Once you have installed all packages, you can start KDE’s System Settings and go to Appearance. In the Style page, you can choose the theme to use in KDE applications, while in GTK+ Styles and Fonts, you select the theme used by GTK+ applications. If you choose QtCurve in both, KDE and GTK+ applications will look very similar and even use the same KDE icon set.

The QtCurve theme comes with different pre-defined styles. If you don’t like the default look of QtCurve, go to System Settings – Appearance – Style, and click on the Configure… button next to the QtCurve widget style box. Under the button Options there, you find the list of predefined styles.

Of course you can also further fine-tune the theme by going to the Colors and Windows pages in System Settings – Apperance, where you can choose a colour set and window manager theme to your liking (QtCurve has a matching colour set and window manager theme, but of course you can choose something else if you want).

Using QT/KDE applications in GNOME

If you are using GNOME and want to make QT and KDE applications look like all GNOME applications without using Ia Ora, you have to run the qtconfig application. In both Mandriva and Debian, you need to have the qt4-qtconfig package installed. Then in qtconfig you select GTK+ as the GUI style to use. If you run KDE applications, you will also need to set the KDE theme to GTK+. This can be done by running
$ kwriteconfig --file kdeglobals --group General --key widgetStyle gtk
in a terminal window. Before executing this command, you will need to have the kdebase4-runtime package installed in Mandriva or kdebase-runtime in Debian.

Debian Squeeze running KDE with the QtCurve theme.
Debian Squeeze KDE 4.3 running Dolphin and Iceweasel (Firefox) 3.5 with the QtCurve theme (Shiny Glass style), Slim Glow Plasma theme and desktop effects enabled.

Flash news flash

A quick update about my Flash rant from some time ago.

Today I wanted to listen to the music tracks on Because of all the annoyance with the Flash plug-in, I had removed it in May, and haven’t looked back since. Now I heard that there was a new pre-release of the Flash 10 plug-in for Linux x86_64 and some people said that it was working fine. So I thought this was the right moment to give it a try again.

What happened when I try to load the MySpace music player with this plug-in installed? As it did already months ago, my browser completely crashed. I wanted to know the cause of this, and so I ran firefox -g from a terminal. When it crashed, I was greeted with this error: “illegal instruction”. So it seems Adobe’s 64 bit Flash plug-in, actually does not work on all x86_64 systems and requires some newer instructions which my AMD Athlon 64 3500+ does not support (I guess it requires SSE3 or something similar) to work. Hence the browser crash when loading any Flash animation.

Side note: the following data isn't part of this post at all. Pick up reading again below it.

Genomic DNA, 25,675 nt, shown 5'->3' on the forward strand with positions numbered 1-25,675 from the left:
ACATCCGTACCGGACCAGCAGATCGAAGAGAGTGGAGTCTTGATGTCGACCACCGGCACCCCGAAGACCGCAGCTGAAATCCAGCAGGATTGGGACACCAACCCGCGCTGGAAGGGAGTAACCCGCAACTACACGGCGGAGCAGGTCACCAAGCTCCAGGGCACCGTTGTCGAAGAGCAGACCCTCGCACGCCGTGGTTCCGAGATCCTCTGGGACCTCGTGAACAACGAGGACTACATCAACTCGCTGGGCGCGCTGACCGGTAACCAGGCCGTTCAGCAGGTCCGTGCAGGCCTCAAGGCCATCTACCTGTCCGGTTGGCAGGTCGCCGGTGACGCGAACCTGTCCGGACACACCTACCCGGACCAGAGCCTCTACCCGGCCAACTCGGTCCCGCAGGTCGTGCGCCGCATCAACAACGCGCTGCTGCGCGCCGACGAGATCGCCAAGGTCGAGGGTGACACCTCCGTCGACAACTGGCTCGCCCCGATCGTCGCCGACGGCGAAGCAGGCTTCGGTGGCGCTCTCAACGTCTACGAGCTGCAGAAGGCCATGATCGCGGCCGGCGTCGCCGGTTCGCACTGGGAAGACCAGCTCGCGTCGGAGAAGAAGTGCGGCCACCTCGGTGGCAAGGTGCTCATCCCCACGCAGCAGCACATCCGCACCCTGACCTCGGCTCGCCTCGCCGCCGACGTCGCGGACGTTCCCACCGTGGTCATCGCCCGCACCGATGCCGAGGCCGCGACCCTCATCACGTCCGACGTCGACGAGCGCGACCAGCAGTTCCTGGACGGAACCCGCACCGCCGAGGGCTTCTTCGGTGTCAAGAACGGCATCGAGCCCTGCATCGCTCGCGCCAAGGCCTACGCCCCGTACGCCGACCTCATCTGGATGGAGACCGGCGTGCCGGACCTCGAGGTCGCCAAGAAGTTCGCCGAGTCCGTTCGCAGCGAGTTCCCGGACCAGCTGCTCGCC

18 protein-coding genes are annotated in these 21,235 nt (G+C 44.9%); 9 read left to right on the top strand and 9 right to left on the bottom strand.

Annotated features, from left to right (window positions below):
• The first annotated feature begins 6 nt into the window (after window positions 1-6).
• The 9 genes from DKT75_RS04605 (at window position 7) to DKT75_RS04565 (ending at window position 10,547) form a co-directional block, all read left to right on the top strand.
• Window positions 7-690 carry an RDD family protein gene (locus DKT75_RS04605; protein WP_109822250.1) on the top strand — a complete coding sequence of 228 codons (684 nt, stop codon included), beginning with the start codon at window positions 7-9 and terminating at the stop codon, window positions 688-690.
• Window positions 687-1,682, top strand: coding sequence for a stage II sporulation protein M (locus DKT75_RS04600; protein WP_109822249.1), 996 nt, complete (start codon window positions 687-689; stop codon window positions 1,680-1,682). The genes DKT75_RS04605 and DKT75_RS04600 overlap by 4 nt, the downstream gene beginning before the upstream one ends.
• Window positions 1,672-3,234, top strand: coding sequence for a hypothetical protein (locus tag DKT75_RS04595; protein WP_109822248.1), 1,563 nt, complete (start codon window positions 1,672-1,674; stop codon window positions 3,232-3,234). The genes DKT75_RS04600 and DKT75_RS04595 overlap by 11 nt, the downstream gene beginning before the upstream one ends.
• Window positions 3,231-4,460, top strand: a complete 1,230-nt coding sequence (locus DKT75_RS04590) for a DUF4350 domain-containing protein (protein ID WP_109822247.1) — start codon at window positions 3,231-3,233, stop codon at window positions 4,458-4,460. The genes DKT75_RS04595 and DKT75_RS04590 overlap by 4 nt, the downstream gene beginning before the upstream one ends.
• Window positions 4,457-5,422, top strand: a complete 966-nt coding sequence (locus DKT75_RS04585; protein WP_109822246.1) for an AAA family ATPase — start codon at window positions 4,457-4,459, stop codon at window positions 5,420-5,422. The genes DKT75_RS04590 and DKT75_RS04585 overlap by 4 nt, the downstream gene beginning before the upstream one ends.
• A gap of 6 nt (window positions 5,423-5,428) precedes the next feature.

Then I tried on another machine, where I have the 32 bit plug-in with nspluginwrapper installed. I click on the FlashBlock icon to start the MySpace music player, but it does not appear at all. The Youtube videos on the same page, load fine though.

So, two systems, and two times Flash is not working as it should. I’ll happily remove it again, because no Flash plug-in is at least better than a non-working and potentially browser crashing Flash plug-in.

Open letter to Adobe

Dear Adobe,

You are the developers of the successful Flash plug-in. Your plug-in is successful in the sense that it’s almost impossible to browse the web without having your plug-in installed. Flash is widely used for movie clips, web radio, informative animations, navigation menus, stock graphs, ad banners and many more. Some sites are even written completely in Flash.

For that reason, I have been using Flash for many years on my computer systems. First I used it on Windows and later on Linux, which I strongly prefer now. In all those years, I have had many problems with your plug-in.

When I was using Flash (I think it was version 4) on Windows 98 on my trusty Pentium II 350 Mhz, full screen Flash sites would make my computer very unresponsive. It also happend to me and also to a friend that different Flash versions were installed together, probably one we downloaded from Macromedia’s site and another older version which was included in some software, probably Microsoft Encarta. Because of these conflicting versions, we had Flash immediately crashing our browser when visiting certain web sites.

Then when I moved to Linux, there were times that I could not visit certain web sites because they required a newer Flash version which was not yet available for my OS. I also could not use my distribution’s package manager to install your software, because you did not permit others to include your software in my distro’s online repositories.